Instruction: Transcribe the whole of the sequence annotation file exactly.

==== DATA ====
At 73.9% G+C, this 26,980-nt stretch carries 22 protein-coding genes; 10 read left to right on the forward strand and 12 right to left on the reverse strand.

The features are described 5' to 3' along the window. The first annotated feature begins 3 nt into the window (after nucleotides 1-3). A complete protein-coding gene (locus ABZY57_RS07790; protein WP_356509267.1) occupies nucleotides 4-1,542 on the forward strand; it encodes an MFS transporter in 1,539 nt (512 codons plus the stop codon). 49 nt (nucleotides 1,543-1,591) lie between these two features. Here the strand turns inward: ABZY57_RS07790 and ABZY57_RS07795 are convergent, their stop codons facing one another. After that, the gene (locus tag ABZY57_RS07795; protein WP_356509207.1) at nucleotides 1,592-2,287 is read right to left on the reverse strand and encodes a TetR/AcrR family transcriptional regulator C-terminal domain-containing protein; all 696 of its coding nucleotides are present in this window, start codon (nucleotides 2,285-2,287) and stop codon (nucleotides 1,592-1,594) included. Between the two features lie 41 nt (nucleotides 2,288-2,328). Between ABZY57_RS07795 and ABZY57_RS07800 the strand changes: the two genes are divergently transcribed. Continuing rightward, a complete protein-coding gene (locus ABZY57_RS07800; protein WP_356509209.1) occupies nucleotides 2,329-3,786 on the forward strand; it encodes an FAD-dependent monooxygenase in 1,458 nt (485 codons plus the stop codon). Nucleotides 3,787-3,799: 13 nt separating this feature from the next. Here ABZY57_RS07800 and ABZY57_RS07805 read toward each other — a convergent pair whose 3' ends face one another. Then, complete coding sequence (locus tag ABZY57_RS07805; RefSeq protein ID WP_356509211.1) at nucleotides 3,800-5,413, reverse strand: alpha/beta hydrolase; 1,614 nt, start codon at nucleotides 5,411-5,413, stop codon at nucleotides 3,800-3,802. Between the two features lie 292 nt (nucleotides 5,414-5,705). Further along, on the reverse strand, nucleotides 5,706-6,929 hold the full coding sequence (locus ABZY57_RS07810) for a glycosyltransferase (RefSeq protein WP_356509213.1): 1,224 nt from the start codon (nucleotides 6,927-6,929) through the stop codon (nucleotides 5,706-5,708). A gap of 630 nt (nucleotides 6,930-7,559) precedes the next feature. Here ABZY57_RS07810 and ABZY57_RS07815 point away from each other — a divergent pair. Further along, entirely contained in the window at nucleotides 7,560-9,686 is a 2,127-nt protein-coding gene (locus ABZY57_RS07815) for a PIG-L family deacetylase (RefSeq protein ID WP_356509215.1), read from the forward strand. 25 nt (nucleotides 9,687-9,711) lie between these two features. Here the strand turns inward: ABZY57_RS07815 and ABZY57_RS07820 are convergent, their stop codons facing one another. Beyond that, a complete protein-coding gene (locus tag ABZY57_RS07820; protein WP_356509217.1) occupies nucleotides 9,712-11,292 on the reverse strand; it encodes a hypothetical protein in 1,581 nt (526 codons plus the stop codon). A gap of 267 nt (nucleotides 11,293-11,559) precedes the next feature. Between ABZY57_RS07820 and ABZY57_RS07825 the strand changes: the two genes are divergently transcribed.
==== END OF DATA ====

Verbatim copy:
At 73.9% G+C, this 26,980-nt stretch carries 22 protein-coding genes; 10 read left to right on the forward strand and 12 right to left on the reverse strand.

The features are described 5' to 3' along the window. The first annotated feature begins 3 nt into the window (after nucleotides 1-3). A complete protein-coding gene (locus ABZY57_RS07790; protein WP_356509267.1) occupies nucleotides 4-1,542 on the forward strand; it encodes an MFS transporter in 1,539 nt (512 codons plus the stop codon). 49 nt (nucleotides 1,543-1,591) lie between these two features. Here the strand turns inward: ABZY57_RS07790 and ABZY57_RS07795 are convergent, their stop codons facing one another. After that, the gene (locus tag ABZY57_RS07795; protein WP_356509207.1) at nucleotides 1,592-2,287 is read right to left on the reverse strand and encodes a TetR/AcrR family transcriptional regulator C-terminal domain-containing protein; all 696 of its coding nucleotides are present in this window, start codon (nucleotides 2,285-2,287) and stop codon (nucleotides 1,592-1,594) included. Between the two features lie 41 nt (nucleotides 2,288-2,328). Between ABZY57_RS07795 and ABZY57_RS07800 the strand changes: the two genes are divergently transcribed. Continuing rightward, a complete protein-coding gene (locus ABZY57_RS07800; protein WP_356509209.1) occupies nucleotides 2,329-3,786 on the forward strand; it encodes an FAD-dependent monooxygenase in 1,458 nt (485 codons plus the stop codon). Nucleotides 3,787-3,799: 13 nt separating this feature from the next. Here ABZY57_RS07800 and ABZY57_RS07805 read toward each other — a convergent pair whose 3' ends face one another. Then, complete coding sequence (locus tag ABZY57_RS07805; RefSeq protein ID WP_356509211.1) at nucleotides 3,800-5,413, reverse strand: alpha/beta hydrolase; 1,614 nt, start codon at nucleotides 5,411-5,413, stop codon at nucleotides 3,800-3,802. Between the two features lie 292 nt (nucleotides 5,414-5,705). Further along, on the reverse strand, nucleotides 5,706-6,929 hold the full coding sequence (locus ABZY57_RS07810) for a glycosyltransferase (RefSeq protein WP_356509213.1): 1,224 nt from the start codon (nucleotides 6,927-6,929) through the stop codon (nucleotides 5,706-5,708). A gap of 630 nt (nucleotides 6,930-7,559) precedes the next feature. Here ABZY57_RS07810 and ABZY57_RS07815 point away from each other — a divergent pair. Further along, entirely contained in the window at nucleotides 7,560-9,686 is a 2,127-nt protein-coding gene (locus ABZY57_RS07815) for a PIG-L family deacetylase (RefSeq protein ID WP_356509215.1), read from the forward strand. 25 nt (nucleotides 9,687-9,711) lie between these two features. Here the strand turns inward: ABZY57_RS07815 and ABZY57_RS07820 are convergent, their stop codons facing one another. Beyond that, a complete protein-coding gene (locus tag ABZY57_RS07820; protein WP_356509217.1) occupies nucleotides 9,712-11,292 on the reverse strand; it encodes a hypothetical protein in 1,581 nt (526 codons plus the stop codon). A gap of 267 nt (nucleotides 11,293-11,559) precedes the next feature. Between ABZY57_RS07820 and ABZY57_RS07825 the strand changes: the two genes are divergently transcribed.